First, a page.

But Mimì’s tragic demise isn’t a medical documentary: it’s depicted in the context of a cultural and artistic tradition in which a wide range of diseases—whether of the body or of the mind—carried powerful symbolic meanings. Inﬂuenced by the legacy of Italian opera as well as by Wagner, Puccini was intimately familiar with the sudden madness of Donizetti’s Lucia of Lammermoor, the innocent sleepwalking of Amina in Bellini’s La Sonnambula, and the mysteriously festering “wound” that torments Amfortas in Parsifal. Susan Sontag, in her landmark deconstruction of the use of “illness as metaphor,” observed that “sickness has a way of making people ‘interesting’—which is how ‘romantic’ was originally deﬁned.”
Puccini’s own fragile heroine Mimì takes her place as the last in an iconic lineage of nineteenth-century operatic heroines who suffer and die of tuberculosis (TB), following Verdi’s Violetta in La Traviata and the fatefully music loving Antonia in Offenbach’s Les Contes d’Hoffmann. That lineage entailed a romanticized depiction of what was, after all, a horrifyingly commonplace condition in Europe at that time, accounting for up to one in six deaths in France by the early twentieth century.
Such “romanticizing” is a complex, many-layered phenomenon. Sontag points out that by the nineteenth century, the model of disease as a “punishment” for transgressions had been reﬁned into the idea that disease “expresses character.” TB in particular was portrayed as “the disease that makes manifest intense desire; that discloses, in spite of the reluctance of the individual, what the individual does not want to reveal.” Speciﬁcally in terms of female sexuality, “having TB was imagined to be an aphrodisiac, and to confer extraordinary powers of seduction.”
In a fascinating essay for the journal Emerging Infectious Diseases titled “At the Deathbed of Consumptive Art,” the epidemiologist David H. Morens explains that artistic depictions of the disease sought to make sense of such a widespread phenomenon “in popular terms, ﬁrst as romantic redemption, then as reﬂection of societal ills”—all the more because “medicine had little to offer anyway.” The ﬁnal suffering of the courtesan Violetta Valéry becomes transﬁgured by Verdi’s music, transforming what was a shocking realism for contemporary audiences into a cathartic experience.
Dr. Deborah Gold, Chief of Infectious Diseases at Kaiser Permanente San Francisco, describes the medical reality of the disease: “Tuberculosis is an airborne bacterial infection that begins in the lungs and can spread to any part of the body—the brain, skin, spine, liver. When left untreated, the disease may cause an overwhelming inﬂammatory response resulting in intractable fevers, chills, night sweats, and dramatic weight loss. In the era before medications were available to treat TB, some of those infected literally withered away; hence the common name for the disease, consumption.”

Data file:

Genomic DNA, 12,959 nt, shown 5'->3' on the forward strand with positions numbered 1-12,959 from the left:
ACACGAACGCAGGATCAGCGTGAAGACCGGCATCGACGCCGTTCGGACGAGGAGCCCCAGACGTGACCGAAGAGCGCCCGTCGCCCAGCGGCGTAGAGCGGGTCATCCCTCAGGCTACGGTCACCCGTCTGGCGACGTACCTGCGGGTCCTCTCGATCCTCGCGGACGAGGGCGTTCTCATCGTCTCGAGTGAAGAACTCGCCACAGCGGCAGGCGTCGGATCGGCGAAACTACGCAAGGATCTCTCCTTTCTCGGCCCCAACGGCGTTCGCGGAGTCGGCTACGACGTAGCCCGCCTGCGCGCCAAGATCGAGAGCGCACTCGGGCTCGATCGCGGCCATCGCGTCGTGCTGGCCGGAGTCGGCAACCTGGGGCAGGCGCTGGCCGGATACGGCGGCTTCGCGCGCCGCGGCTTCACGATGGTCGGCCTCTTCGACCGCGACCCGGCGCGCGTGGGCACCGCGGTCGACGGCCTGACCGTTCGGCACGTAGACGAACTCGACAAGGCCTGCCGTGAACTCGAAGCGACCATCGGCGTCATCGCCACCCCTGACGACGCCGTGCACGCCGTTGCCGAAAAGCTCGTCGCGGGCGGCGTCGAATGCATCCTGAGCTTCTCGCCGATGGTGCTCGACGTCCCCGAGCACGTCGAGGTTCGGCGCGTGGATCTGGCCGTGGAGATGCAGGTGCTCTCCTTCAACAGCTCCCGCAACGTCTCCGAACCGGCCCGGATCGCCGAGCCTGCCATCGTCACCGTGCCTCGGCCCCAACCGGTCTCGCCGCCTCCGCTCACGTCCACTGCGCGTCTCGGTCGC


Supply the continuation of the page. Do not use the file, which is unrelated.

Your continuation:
By the time Puccini composed his version of the stories based on the earlier Parisian characters brought to life by Henri Murger (who himself died of TB in 1861), a medical breakthrough had occurred. In 1882 the microbiologist Robert Koch announced his discovery of the causative bacterial agent of tuberculosis. Does the new awareness of TB as highly contagious explain Rodolfo’s behavior in wanting to break up with Mimì? Is his guilt-ridden claim—“I’m the reason that this fatal illness is attacking her”—in fact a projection of his fear that he might contract the disease? In depicting Mimì’s situation, Puccini and his librettists emphasize the stark reality of her poverty. While the cause of her disease (never actually mentioned) was now understood, there still was no cure. Even Violetta has a doctor to comfort her, but Mimì must rely on the kindness of her friends. “Opera and tuberculosis have entered a new era, recognizable today, in which tragedy is seen as experiencing loss but is not understood in an artistic or philosophical sense,” writes Morens. Even more: “Mimì dies surrounded by a philosopher, a poet, a painter, a musician, and a singer—the arts had become powerless against tuberculosis.”
TB is curable today because of medications developed after the Second World War. Before that time, there was only palliative treatment for the disease, and sufferers were sent away to sanitaria for relaxation and fresh air—as in the setting for Thomas Mann’s epochal novel The Magic Mountain (1924). “In reality, a diagnosis of tuberculosis, even in the early days, was not necessarily a death sentence and patients were known to improve” says Gold.
Yet despite modern advances, tuberculosis is far from eradicated. “It’s such a huge worldwide problem that is most prevalent in the developing world. That being said, the rate of TB in San Francisco County is the highest in the state, and is one of the highest rates in the country. Most of the cases occur in individuals who were born in countries in which TB is endemic,” according to Gold. “TB is often latent and those infected may not suffer any symptoms. If the infection does become active, it is usually easily diagnosed and is often curable. We rarely see people dying of TB in the developed world.”
San Francisco Opera thanks Dr. Gold and the staff at Kaiser Permanente for contributing to this article. Kaiser Permanente has been a Corporate Sponsor of San Francisco Opera for eight seasons. Their support of the Company’s free, annual Opera in the Park concert has been a wonderful gift to countless opera fans.